Irish Language Blog

More Green Ideas, Mostly _Not_ Colorless (Sorry, Chomsky!) Posted by on Mar 31, 2013 in Irish Language

(le Róislín) The color “green” is such an interesting topic, I’m reluctant to stop quite yet, even after having written several blogs on it.  Today we’ll start out with some common and some not-so-common examples of “green” in Irish, and end up, out on a limb (verdant, no doubt) discussing “colorless green.”  If that last bit sounds strange, please be patient, or if you’re really champing at the bit, go ahead and read the relevant Wikipedia article (

fliosca glas? fliosca uaine?

So, aside from rivers, bagels, and beer, as recently discussed, here are a few more ways in which the two basic words for “green” (uaine, glas) are used:

1) glas, plural: glasa

féar glas [fayr glahss], green grass (remember, this isn’t “fear glas,” which means “green man” — for whatever purposes you wish to apply that concept, presumably discussing “sásair eitilte,” srl.)

geilleagar glas, green economy

An Comhaontas Glas, The Green Party [say: KOH-AYN-tus, the ‘-mh-‘ is silent]

breosla glas, green fuel

glasraí, vegetables

2) uaine, plural: uaine (no change)

cóta uaine, a green coat

páipéar uaine, a green paper, as in a “Green Paper” on Education, Communications, Health, etc.  Of course, “páipéar uaine” could also refer to “páipéar orágamaí,” “páipéar ealaíne,” srl.  Only “comhthéacs” will provide the clarification.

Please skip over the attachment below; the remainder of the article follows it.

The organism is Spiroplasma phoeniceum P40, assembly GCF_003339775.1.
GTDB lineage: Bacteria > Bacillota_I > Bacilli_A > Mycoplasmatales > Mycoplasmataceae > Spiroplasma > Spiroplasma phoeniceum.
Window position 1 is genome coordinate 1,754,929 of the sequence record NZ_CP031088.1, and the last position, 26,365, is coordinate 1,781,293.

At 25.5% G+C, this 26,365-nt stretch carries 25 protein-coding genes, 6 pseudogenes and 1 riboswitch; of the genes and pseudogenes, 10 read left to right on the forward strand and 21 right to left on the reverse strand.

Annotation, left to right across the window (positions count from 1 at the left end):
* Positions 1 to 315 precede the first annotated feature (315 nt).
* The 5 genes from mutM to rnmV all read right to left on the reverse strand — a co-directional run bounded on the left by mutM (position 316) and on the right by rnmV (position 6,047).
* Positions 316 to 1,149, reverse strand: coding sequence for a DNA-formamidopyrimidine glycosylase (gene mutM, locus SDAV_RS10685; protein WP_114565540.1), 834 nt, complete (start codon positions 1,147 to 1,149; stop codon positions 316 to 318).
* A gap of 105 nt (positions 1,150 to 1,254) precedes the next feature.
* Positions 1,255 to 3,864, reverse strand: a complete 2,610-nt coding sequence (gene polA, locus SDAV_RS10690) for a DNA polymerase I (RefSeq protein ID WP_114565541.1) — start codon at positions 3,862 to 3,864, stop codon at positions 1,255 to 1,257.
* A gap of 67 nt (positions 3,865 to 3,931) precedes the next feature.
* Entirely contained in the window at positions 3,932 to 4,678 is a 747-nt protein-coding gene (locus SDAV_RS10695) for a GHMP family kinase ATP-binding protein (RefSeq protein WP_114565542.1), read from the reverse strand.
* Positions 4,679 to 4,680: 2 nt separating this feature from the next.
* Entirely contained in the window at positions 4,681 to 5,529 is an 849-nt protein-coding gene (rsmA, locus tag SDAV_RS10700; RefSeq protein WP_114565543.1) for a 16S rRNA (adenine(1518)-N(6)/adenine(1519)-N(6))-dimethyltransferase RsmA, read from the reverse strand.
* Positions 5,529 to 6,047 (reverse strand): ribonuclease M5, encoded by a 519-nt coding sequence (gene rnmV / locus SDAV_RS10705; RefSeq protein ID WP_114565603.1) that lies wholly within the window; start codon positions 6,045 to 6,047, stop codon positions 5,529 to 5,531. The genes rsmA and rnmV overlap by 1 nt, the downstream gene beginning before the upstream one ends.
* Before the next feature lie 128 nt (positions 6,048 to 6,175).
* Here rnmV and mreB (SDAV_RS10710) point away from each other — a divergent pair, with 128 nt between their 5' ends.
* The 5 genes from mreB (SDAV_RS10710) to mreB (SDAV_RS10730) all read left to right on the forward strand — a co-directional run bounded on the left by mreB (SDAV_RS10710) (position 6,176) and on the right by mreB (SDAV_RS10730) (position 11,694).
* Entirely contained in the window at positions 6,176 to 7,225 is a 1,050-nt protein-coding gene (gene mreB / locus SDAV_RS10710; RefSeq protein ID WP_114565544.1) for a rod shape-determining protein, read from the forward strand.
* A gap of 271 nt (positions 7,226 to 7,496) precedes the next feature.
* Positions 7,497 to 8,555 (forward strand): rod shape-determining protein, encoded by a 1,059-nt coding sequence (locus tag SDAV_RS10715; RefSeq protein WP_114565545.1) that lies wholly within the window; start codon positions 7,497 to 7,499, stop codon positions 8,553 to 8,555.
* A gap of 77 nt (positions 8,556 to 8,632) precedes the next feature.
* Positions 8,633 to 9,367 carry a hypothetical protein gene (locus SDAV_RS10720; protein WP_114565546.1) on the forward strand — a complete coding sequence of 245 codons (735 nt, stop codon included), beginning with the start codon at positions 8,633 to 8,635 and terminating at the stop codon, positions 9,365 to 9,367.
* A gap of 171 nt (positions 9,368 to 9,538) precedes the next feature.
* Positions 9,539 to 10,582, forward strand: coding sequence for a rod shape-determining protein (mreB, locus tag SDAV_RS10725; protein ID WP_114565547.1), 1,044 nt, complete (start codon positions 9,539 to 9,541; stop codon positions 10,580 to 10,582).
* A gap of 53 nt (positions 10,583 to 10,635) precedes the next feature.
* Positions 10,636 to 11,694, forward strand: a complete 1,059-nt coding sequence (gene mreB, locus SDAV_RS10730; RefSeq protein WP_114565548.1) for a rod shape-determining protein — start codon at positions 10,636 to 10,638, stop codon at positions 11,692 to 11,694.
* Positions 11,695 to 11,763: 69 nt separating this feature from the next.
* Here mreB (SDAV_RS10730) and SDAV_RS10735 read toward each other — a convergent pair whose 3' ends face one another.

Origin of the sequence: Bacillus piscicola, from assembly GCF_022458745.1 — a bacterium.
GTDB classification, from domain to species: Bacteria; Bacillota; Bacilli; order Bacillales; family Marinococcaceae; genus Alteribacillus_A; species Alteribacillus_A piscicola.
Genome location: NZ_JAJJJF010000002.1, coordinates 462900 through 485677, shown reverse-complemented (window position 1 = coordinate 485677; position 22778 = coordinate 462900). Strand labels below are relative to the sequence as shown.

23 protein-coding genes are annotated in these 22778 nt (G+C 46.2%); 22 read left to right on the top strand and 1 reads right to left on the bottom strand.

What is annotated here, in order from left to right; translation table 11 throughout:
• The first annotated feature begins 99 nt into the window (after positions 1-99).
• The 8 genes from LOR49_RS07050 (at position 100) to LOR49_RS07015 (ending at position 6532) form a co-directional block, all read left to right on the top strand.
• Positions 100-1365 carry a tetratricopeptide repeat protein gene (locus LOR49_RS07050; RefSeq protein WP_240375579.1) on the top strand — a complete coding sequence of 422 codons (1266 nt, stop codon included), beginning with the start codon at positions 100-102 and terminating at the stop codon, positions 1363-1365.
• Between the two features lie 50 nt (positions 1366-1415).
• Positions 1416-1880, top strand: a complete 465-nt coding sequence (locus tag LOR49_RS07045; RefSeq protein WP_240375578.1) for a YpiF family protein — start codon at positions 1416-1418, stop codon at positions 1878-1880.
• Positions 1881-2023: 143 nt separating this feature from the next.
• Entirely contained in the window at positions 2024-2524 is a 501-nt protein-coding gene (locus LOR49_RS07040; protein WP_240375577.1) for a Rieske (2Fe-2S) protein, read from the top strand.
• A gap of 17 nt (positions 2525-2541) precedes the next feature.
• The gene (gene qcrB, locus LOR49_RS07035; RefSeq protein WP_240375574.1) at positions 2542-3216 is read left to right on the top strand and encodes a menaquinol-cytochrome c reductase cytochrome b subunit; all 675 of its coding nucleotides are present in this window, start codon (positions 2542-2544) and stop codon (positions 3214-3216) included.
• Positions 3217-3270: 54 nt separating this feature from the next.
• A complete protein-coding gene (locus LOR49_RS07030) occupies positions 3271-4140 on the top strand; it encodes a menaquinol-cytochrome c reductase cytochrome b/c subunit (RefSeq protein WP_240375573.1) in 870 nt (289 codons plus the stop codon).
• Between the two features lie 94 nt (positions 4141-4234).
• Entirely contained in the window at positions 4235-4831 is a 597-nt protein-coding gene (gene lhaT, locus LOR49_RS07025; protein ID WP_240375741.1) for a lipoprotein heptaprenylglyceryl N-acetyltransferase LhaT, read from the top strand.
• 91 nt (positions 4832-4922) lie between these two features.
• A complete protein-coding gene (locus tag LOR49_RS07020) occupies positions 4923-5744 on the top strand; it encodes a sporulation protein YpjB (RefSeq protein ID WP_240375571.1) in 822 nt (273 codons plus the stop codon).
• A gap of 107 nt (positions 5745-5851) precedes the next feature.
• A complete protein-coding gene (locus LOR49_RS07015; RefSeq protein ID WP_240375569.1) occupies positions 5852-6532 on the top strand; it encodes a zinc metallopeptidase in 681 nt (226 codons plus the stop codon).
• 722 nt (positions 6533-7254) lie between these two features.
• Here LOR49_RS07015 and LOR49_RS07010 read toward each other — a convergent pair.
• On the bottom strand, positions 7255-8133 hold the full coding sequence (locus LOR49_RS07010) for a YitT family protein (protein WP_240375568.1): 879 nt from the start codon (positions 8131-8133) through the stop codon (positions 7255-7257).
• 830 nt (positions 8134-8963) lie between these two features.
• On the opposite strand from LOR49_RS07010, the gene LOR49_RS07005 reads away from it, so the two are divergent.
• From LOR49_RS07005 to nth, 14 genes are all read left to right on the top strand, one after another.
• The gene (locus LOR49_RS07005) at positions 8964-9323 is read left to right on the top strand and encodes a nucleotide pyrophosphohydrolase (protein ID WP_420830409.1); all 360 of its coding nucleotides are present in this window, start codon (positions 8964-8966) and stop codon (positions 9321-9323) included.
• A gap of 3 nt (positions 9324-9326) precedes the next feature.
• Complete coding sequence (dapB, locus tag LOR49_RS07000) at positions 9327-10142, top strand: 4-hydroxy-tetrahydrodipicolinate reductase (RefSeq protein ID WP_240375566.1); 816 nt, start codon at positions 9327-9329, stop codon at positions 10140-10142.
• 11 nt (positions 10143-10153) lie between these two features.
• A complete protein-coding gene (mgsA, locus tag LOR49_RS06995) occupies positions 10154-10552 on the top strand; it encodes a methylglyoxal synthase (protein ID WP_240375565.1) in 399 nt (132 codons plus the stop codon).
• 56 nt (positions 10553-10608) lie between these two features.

Na Tailte Uaine, The Green Lands, referring to Currach Chill Dara, (the Curragh of Kildare, the geographic area); this use of “uaine” comes from the green used in mapping the area and contrasts with “Na Tailte Gorma” (The Blue Lands), marked in blue on the map.

And to wrap up (sort of), here are a few other  interesting points regarding “green,” divided into situations where a) English “green” isn’t “green” in Irish, b) English may be translated as “green” in Irish or may not, and c) English “green” is simply Gaelicized in spelling.  And we’ll end with “colorless green,” as promised.

a) Here are some English words or phrases that contain “green” where the Irish doesn’t:

greenhouse, teach gloine, lit. house of glass (logically enough); of course, if an ordinary house were painted green, we could have “teach uaine” (or “teach glas,” but that would seem less likely)

village green: faiche an bhaile (“faiche” is also used for “St. Stephen’s Green,” which is “Faiche Stiabhna

putting green: plásóg amais — how interesting that the word for a “hit” in Internet searching, amas, is also used in golf terminology.  “To putt” is “amas a dhéanamh” (lit. to do a putt) and a good putter (person) is “amasaí maith.

And one of my favorites, “Do you see any green in my eye?”  No, that’s not really discussing dathanna súl.  And it’s not that famous monster, “éad” (jealousy), speaking.  This “green” turns out to be “bog” (soft, tender, foolish) in Irish, in the phrase, “Nach bog a mheasfá mé a bheith?” (i.e. You must think I’m soft in the head, lit. Isn’t it soft that you would think me to be?).  In other words, no, I’m not buying that droichead that you’re offering for sale i mBruiclín.

As for Shakespeare’s “alltán glas-súileach,” the closest basic equivalent in Irish to being “green with envy” uses the word “ite” (eaten), not “green,” as in “Tá Iago ite ag an éad” (i.e. Tá éad mór ar Iago le hOthello agus le Cassio).  Poking around the Internet, I see that at least some other languages also actually say a person is “green” with envy (vert de jalousie, verde di invidia, grön av avund, etc.), but it’s not ringing any bells for me for Irish. Which green would it be?  Alltáin ghlas-súileacha éadmhara ar bith amuigh ansin — an bhfuil a fhios agaibh?  Mínígí sibh féin, mura mhiste libh!